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 Wednesday, 16 April 2014
Smithsonian 10th Annual Jazz Appreciation Month Focuses on Women’s Contributions Print E-mail
Written by Ronaldo Oregano   
Sunday, 13 March 2011
Mary Lou Williams, photo by Peter Moore
Mary Lou Williams, photo by Peter Moore

The Smithsonian’s National Museum of American History will mark the 10th annual Jazz Appreciation Month in April with a monthlong celebration of jazz featuring performances, talks, tours and family-oriented events. This year’s 10th anniversary programming will examine the legacies of women in jazz and will kick off with a special donation ceremony related to the nation’s first, integrated, female big band, the International Sweethearts of Rhythm, founded in 1937 at the Piney Woods School, in Mississippi. The month-long jazz celebration will also highlight Mary Lou Williams, an innovative jazz pianist, composer and arranger who performed with Duke Ellington, among others.

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The International Sweethearts of Rhythm
The Piney Woods School, founded in 1909 by Laurence Clifton Jones, began on a log under a cedar tree. Students were former slaves and their descendants. Later, a pre-Civil War cabin, $50 and 40 acres were donated to the school located in Rankin County, Miss., by Ed Taylor, a former slave who served as valet to a Union soldier during the Civil War. Families would donate a pig, 25 cents or a jug of syrup to pay their children’s tuition. Beginning March 29, the museum will display archival material about the Sweethearts and host special online and public programming to highlight the legacy of the Piney Woods School and its female band. Original and pioneering members of the International Sweethearts of Rhythm will participate in onstage programs.

The International Sweethearts of Rhythm band members were students, 14 years and older, who paid for their education by performing as a jazz band to help promote and sustain the financially struggling school. The Sweethearts travelled nationwide in a customized tour bus built by the school, named Big Bertha, performing at churches, state fairs, dance and civic halls and later entertainment venues, such as the Apollo Theater. The band confronted dual biases of gender and race and excelled during a period in history when the majority of African Americans lived in the South under Jim Crow laws.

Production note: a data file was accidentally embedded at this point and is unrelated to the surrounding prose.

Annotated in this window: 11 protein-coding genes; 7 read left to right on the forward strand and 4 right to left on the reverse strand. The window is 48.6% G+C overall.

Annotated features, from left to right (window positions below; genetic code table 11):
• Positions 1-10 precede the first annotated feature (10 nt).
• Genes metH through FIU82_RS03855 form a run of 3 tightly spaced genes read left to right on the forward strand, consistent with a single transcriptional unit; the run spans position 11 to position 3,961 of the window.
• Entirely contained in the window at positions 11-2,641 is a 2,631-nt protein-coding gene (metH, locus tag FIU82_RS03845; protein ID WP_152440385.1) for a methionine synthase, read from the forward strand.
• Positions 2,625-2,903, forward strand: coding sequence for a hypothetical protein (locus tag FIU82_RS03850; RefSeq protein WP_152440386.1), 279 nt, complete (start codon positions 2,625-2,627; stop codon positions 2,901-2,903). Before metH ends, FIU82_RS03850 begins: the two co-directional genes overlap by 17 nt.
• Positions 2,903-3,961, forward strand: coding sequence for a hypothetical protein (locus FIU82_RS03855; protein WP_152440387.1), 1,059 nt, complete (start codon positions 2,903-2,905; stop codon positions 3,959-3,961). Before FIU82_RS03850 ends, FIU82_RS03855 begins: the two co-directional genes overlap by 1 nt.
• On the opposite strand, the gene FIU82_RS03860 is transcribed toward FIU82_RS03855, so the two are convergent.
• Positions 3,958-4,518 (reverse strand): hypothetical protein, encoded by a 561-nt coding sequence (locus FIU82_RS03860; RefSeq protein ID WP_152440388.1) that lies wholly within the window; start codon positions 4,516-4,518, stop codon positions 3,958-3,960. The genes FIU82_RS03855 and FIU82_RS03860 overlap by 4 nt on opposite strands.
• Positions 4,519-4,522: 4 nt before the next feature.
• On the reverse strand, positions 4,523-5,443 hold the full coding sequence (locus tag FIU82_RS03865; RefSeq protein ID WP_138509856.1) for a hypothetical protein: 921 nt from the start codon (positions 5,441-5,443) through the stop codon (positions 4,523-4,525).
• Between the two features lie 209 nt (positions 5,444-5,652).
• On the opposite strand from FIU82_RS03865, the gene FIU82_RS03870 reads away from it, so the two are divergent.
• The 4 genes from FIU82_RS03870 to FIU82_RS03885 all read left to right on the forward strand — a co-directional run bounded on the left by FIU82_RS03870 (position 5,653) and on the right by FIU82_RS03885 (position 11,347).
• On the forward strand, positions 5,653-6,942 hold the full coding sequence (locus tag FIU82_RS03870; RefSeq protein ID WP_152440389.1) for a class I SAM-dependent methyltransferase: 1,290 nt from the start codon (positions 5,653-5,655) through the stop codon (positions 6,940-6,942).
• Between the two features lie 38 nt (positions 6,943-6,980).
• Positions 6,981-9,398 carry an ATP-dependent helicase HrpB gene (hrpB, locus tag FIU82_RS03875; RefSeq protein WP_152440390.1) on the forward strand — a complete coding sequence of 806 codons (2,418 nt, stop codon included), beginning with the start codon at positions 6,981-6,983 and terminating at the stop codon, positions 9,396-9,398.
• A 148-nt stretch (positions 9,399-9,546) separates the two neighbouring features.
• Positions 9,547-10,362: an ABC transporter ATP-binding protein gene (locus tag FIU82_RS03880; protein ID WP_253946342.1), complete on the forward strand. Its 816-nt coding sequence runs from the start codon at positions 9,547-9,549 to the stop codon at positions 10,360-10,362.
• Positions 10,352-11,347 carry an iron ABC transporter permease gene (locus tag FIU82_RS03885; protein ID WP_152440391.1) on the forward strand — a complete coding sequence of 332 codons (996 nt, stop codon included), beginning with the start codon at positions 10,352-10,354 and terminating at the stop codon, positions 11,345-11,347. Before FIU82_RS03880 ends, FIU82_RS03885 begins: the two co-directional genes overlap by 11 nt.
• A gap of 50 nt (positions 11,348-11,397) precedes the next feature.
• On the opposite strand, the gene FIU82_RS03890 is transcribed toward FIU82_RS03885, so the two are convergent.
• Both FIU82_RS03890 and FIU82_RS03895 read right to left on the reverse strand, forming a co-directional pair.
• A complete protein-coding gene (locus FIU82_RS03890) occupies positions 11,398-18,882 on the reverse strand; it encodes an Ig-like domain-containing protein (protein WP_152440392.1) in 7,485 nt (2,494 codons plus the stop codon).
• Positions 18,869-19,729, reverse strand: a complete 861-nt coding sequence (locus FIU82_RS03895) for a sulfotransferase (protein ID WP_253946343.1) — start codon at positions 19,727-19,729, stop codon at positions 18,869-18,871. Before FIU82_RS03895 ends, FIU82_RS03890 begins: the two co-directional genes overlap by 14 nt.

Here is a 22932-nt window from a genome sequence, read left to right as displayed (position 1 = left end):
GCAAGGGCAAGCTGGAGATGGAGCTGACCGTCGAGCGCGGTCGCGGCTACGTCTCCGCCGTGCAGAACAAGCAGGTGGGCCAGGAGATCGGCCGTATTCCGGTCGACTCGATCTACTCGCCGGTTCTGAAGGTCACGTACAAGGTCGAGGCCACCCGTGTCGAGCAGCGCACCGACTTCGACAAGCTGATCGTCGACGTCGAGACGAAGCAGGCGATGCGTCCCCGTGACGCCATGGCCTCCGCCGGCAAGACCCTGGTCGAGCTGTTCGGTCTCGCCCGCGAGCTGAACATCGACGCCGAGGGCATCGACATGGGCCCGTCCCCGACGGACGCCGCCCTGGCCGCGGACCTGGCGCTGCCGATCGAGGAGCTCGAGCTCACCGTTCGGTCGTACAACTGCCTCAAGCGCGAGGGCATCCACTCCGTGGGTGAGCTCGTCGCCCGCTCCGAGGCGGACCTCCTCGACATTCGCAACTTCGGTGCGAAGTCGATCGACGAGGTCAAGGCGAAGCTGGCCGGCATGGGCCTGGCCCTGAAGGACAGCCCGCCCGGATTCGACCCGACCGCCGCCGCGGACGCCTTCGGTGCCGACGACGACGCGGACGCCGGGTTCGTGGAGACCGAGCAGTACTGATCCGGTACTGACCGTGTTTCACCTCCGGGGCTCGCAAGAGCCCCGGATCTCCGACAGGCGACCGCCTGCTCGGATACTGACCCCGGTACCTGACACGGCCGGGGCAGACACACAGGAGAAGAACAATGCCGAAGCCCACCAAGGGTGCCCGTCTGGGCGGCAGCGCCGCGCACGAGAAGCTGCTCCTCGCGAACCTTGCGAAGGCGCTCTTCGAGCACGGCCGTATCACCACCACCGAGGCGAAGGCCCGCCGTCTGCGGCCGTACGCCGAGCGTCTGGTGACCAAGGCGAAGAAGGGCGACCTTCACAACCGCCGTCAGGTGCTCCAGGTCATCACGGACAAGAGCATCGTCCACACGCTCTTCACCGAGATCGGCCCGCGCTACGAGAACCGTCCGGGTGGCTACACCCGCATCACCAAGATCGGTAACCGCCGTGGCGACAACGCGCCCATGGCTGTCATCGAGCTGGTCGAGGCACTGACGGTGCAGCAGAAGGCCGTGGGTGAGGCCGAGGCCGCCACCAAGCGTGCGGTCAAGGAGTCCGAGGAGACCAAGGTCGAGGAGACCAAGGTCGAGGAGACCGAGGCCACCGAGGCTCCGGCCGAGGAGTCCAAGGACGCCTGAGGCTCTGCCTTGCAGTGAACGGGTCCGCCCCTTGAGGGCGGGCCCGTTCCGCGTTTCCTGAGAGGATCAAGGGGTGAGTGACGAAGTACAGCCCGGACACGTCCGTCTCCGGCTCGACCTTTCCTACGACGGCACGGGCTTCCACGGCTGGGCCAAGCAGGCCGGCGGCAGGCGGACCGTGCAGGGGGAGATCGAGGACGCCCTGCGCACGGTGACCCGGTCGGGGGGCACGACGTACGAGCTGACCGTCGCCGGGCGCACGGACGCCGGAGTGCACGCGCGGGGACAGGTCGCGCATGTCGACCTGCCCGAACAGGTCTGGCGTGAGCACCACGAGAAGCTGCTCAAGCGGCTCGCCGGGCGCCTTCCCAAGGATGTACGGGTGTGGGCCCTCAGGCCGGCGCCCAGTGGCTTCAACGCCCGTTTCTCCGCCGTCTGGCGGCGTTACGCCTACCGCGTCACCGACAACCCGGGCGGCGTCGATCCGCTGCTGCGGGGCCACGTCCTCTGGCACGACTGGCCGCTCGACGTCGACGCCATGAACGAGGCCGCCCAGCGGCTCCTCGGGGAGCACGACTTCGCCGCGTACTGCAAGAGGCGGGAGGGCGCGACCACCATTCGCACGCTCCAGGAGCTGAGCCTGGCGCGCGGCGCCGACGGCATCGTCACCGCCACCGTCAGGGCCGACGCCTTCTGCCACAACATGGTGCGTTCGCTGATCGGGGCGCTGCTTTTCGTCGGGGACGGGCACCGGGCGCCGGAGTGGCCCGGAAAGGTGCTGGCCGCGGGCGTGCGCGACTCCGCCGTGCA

“Jazz is a truly American style of music that has played an important role in our heritage,” said Brent D. Glass, director of the museum. “Through the Smithsonian’s 2011 Jazz Appreciation Month activities, we will highlight jazz with a focus on women’s contributions to better understand the American experience.”

The monthlong jazz celebration will also highlight Mary Lou Williams, an innovative jazz pianist, composer and arranger who performed with Duke Ellington, among others. Her work is included in the new Jazz: The Smithsonian Anthology that examines the history of jazz in music and narrative. Jazz: The Smithsonian Anthology is a 111-track, six CD and companion book set available March 2011 from Smithsonian Folkways. Legendary jazz artist Williams is featured on the 2011 JAM poster, which is distributed to schools, libraries, music and jazz educators, music merchants and manufacturers, radio stations, art presenters and U.S. embassies worldwide. The portrait used for the poster was created by Keith Henry Brown, an African American artist and the former creative art director for jazz at Lincoln Center.

The museum launched JAM in 2001 as an annual event that pays tribute to jazz both as a historic and living American art form. It has since grown to include celebrations in all 50 states and 40 other countries. In celebrating JAM, the museum joins with a diverse group of organizations, institutions, corporations, associations and federal agencies that have provided financial and in-kind support, as well as organizing programs and outreach of their own.

The lead sponsor for JAM 2011 is the Argus Fund. Additional funding is provided by BMI, the Herb Alpert Foundation, the Ella Fitzgerald Foundation, the National Park Service and the National Association of Music Merchants. For a complete schedule of JAM events, go to smithsonianjazz.org.

The Smithsonian operates the world’s most comprehensive set of jazz programs and the National Museum of American History is home to jazz collections that include 100,000 pages of Duke Ellington’s unpublished music and such objects as Ella Fitzgerald’s famous red dress, Dizzy Gillespie’s angled trumpet, John Coltrane’s “A Love Supreme” manuscript and Goodman’s clarinet.

The National Museum of American History collects, preserves and displays American heritage in the areas of social, political, cultural, scientific and military history. To learn more about the museum, visit americanhistory.si.edu and www.smithsonianjazz.org.



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